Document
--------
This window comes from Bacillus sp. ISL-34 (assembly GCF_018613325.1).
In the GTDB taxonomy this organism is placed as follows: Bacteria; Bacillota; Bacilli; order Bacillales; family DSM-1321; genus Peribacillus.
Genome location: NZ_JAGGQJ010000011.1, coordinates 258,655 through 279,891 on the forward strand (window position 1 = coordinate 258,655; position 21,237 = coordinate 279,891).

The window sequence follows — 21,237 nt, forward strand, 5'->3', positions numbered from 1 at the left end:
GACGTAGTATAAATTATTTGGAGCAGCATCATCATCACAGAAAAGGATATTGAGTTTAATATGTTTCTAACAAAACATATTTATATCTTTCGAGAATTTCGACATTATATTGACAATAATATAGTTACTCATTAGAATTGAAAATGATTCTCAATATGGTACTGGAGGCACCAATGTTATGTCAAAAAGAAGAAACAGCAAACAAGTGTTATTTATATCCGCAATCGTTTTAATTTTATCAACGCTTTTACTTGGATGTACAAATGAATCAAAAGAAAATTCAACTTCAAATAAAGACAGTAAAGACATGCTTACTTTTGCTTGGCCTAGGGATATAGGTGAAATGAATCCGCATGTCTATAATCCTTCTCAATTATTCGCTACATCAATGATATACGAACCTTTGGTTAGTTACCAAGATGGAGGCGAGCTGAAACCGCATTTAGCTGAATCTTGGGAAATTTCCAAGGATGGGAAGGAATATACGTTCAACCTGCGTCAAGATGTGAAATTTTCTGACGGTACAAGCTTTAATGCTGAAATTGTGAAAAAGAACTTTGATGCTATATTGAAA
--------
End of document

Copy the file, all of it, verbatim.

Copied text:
This window comes from Bacillus sp. ISL-34 (assembly GCF_018613325.1).
In the GTDB taxonomy this organism is placed as follows: Bacteria; Bacillota; Bacilli; order Bacillales; family DSM-1321; genus Peribacillus.
Genome location: NZ_JAGGQJ010000011.1, coordinates 258,655 through 279,891 on the forward strand (window position 1 = coordinate 258,655; position 21,237 = coordinate 279,891).

The window sequence follows — 21,237 nt, forward strand, 5'->3', positions numbered from 1 at the left end:
GACGTAGTATAAATTATTTGGAGCAGCATCATCATCACAGAAAAGGATATTGAGTTTAATATGTTTCTAACAAAACATATTTATATCTTTCGAGAATTTCGACATTATATTGACAATAATATAGTTACTCATTAGAATTGAAAATGATTCTCAATATGGTACTGGAGGCACCAATGTTATGTCAAAAAGAAGAAACAGCAAACAAGTGTTATTTATATCCGCAATCGTTTTAATTTTATCAACGCTTTTACTTGGATGTACAAATGAATCAAAAGAAAATTCAACTTCAAATAAAGACAGTAAAGACATGCTTACTTTTGCTTGGCCTAGGGATATAGGTGAAATGAATCCGCATGTCTATAATCCTTCTCAATTATTCGCTACATCAATGATATACGAACCTTTGGTTAGTTACCAAGATGGAGGCGAGCTGAAACCGCATTTAGCTGAATCTTGGGAAATTTCCAAGGATGGGAAGGAATATACGTTCAACCTGCGTCAAGATGTGAAATTTTCTGACGGTACAAGCTTTAATGCTGAAATTGTGAAAAAGAACTTTGATGCTATATTGAAA